I was offended to recently receive an email from the Queen’s Principal, sent to the entire Queen’s community, that was essentially a publicity piece for a billionaire. The email informs us that Stephen Smith has made a $100 million donation to the Queen’s faculty of engineering, and lavishes praise upon the man, celebrating his “visionary generosity” and “extraordinary gift.” Placards and monuments for “Smith Engineering” have already gone up around campus. Situations like this one illustrate the problems inherent to philanthropy.
At heart, philanthropy is about power. Even when a donation stems from true personal commitment to a cause, the philanthropist retains an element of power and control. Philanthropy allows one person to decide which cause is worthy of funding. But wealth alone does not qualify an individual to make the decision about which university, or which faculty at that university, deserves $100 million. The funding of education should be a collective and democratic project, not an individual one.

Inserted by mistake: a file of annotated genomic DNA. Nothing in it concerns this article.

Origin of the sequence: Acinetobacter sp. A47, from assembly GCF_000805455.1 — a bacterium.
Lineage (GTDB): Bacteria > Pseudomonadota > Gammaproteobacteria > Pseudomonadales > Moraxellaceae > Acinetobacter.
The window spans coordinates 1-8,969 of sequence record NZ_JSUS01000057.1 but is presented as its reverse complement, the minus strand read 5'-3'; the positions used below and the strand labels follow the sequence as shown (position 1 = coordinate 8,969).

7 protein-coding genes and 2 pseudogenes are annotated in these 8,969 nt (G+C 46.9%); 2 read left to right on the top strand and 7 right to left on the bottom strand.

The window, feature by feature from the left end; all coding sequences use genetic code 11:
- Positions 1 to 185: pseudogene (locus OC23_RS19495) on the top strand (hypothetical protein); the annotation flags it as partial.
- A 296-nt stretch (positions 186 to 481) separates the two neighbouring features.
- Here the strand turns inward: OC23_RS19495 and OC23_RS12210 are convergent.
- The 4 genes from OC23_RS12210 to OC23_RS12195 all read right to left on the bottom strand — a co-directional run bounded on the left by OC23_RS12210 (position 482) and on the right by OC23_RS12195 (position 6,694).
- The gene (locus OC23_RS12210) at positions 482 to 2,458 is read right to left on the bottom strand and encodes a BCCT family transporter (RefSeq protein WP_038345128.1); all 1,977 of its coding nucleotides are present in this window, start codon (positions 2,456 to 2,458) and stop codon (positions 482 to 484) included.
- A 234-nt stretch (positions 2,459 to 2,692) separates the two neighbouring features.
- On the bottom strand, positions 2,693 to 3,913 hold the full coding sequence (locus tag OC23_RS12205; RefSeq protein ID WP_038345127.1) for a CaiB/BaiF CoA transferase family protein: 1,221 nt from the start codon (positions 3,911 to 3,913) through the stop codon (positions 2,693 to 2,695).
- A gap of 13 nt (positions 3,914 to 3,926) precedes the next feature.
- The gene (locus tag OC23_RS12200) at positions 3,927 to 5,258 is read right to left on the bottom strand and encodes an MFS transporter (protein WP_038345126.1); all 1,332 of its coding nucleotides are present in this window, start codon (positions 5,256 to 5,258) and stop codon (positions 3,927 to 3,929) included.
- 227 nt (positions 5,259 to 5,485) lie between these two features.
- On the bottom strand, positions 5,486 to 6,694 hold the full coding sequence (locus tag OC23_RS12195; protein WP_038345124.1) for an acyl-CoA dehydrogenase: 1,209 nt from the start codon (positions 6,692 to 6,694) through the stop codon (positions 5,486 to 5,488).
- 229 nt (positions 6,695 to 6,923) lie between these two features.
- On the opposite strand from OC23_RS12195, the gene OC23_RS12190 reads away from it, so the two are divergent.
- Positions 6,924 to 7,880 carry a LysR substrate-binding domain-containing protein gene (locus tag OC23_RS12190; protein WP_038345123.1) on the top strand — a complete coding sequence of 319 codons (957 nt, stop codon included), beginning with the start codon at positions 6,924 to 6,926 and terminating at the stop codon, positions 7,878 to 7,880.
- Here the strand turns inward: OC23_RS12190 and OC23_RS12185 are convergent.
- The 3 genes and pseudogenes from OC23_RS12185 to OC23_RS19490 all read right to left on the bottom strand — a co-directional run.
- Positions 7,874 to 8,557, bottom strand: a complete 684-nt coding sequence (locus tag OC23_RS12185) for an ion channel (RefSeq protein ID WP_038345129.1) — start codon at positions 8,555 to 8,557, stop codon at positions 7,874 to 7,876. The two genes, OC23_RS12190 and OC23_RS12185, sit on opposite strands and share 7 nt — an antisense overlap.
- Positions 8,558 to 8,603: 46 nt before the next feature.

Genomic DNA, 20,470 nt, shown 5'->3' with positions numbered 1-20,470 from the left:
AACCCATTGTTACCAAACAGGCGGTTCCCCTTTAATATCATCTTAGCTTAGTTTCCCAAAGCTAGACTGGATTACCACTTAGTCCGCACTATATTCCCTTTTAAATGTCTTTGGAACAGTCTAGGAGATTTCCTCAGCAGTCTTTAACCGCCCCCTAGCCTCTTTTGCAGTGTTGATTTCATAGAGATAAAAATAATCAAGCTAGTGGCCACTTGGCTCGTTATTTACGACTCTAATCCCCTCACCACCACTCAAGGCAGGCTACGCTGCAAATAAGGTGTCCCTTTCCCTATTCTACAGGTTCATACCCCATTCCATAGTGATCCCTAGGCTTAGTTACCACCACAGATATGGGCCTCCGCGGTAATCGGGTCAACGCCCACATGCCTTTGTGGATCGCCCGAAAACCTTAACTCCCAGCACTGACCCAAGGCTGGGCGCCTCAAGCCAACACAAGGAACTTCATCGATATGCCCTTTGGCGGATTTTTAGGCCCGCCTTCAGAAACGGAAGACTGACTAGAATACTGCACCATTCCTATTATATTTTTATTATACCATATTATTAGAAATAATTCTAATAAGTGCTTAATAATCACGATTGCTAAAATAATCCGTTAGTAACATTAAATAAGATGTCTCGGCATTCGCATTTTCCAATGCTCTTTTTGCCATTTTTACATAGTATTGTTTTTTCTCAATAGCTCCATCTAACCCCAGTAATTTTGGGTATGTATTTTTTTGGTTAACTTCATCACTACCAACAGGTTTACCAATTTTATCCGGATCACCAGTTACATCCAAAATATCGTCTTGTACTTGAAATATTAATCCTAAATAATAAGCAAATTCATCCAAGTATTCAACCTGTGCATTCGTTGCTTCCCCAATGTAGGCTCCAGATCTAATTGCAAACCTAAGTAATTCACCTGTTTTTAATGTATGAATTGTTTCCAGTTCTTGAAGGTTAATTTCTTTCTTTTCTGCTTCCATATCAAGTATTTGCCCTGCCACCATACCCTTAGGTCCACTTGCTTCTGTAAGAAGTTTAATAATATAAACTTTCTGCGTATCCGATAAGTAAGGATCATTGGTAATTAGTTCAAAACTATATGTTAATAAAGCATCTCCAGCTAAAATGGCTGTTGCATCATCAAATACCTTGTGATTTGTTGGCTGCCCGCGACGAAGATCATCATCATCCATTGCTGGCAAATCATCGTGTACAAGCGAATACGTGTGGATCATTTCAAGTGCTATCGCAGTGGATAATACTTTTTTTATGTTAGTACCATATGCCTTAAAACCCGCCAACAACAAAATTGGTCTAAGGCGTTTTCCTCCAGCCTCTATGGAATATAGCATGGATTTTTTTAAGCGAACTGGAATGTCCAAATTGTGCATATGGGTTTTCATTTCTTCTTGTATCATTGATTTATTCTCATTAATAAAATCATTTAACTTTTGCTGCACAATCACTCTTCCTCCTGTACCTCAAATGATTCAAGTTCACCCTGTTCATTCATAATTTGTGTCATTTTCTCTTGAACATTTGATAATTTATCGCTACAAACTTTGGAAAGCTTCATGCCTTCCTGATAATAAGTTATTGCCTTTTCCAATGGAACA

Philanthropy allows a person to buy themselves influence over the institution to which they donate. It is said that Smith’s donation will enable a “transformation” of the Queen’s faculty of engineering. I wonder what conditions were attached to Smith’s donation, and whether Smith will have a say in how the faculty is transformed. Any amount of control over a university by an individual, simply by virtue of their wealth, is inappropriate.
Philanthropy stifles open discussion and debate. When a person provides a large sum of money to an institution, the institution’s ability to criticize that individual or their ideas is restricted. This is clear from the Principal’s email, in which the University prostrates itself before Mr. Smith. Philanthropy introduces a power dynamic that limits necessary dialogue. It discourages us, for instance, from interrogating the societal structures that allow an individual to amass such enormous amounts of wealth. This is not the kind of university, or society, that I wish to be a part of.
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